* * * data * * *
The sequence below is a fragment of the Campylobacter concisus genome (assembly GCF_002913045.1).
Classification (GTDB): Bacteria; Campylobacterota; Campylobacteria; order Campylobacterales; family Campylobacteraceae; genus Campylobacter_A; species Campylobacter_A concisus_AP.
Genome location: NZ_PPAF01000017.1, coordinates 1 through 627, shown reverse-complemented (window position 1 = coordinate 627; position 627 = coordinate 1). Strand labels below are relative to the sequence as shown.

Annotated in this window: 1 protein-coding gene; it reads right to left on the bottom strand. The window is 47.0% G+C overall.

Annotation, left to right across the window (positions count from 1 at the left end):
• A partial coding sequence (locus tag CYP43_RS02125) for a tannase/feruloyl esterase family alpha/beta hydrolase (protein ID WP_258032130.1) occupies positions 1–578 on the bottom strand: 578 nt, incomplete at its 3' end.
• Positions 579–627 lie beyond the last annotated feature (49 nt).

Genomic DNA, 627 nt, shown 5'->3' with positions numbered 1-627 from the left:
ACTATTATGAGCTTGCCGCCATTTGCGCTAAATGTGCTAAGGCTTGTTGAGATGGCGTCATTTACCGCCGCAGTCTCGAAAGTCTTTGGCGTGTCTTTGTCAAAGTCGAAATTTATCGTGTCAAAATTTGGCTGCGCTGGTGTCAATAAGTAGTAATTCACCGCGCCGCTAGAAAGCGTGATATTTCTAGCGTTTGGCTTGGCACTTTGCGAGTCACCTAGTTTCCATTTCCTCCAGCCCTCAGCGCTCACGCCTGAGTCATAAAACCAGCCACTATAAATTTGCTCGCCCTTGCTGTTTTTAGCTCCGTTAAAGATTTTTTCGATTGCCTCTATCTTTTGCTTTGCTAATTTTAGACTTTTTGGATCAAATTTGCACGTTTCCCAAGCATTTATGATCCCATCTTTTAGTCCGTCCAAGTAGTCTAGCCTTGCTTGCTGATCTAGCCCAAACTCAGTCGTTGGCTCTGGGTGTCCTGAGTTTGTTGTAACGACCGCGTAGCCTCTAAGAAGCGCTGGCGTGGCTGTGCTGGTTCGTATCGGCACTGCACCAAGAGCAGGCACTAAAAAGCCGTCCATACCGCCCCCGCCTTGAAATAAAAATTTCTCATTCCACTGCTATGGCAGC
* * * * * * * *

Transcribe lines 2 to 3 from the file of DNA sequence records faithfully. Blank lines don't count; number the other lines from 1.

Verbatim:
Classification (GTDB): Bacteria; Campylobacterota; Campylobacteria; order Campylobacterales; family Campylobacteraceae; genus Campylobacter_A; species Campylobacter_A concisus_AP.
Genome location: NZ_PPAF01000017.1, coordinates 1 through 627, shown reverse-complemented (window position 1 = coordinate 627; position 627 = coordinate 1). Strand labels below are relative to the sequence as shown.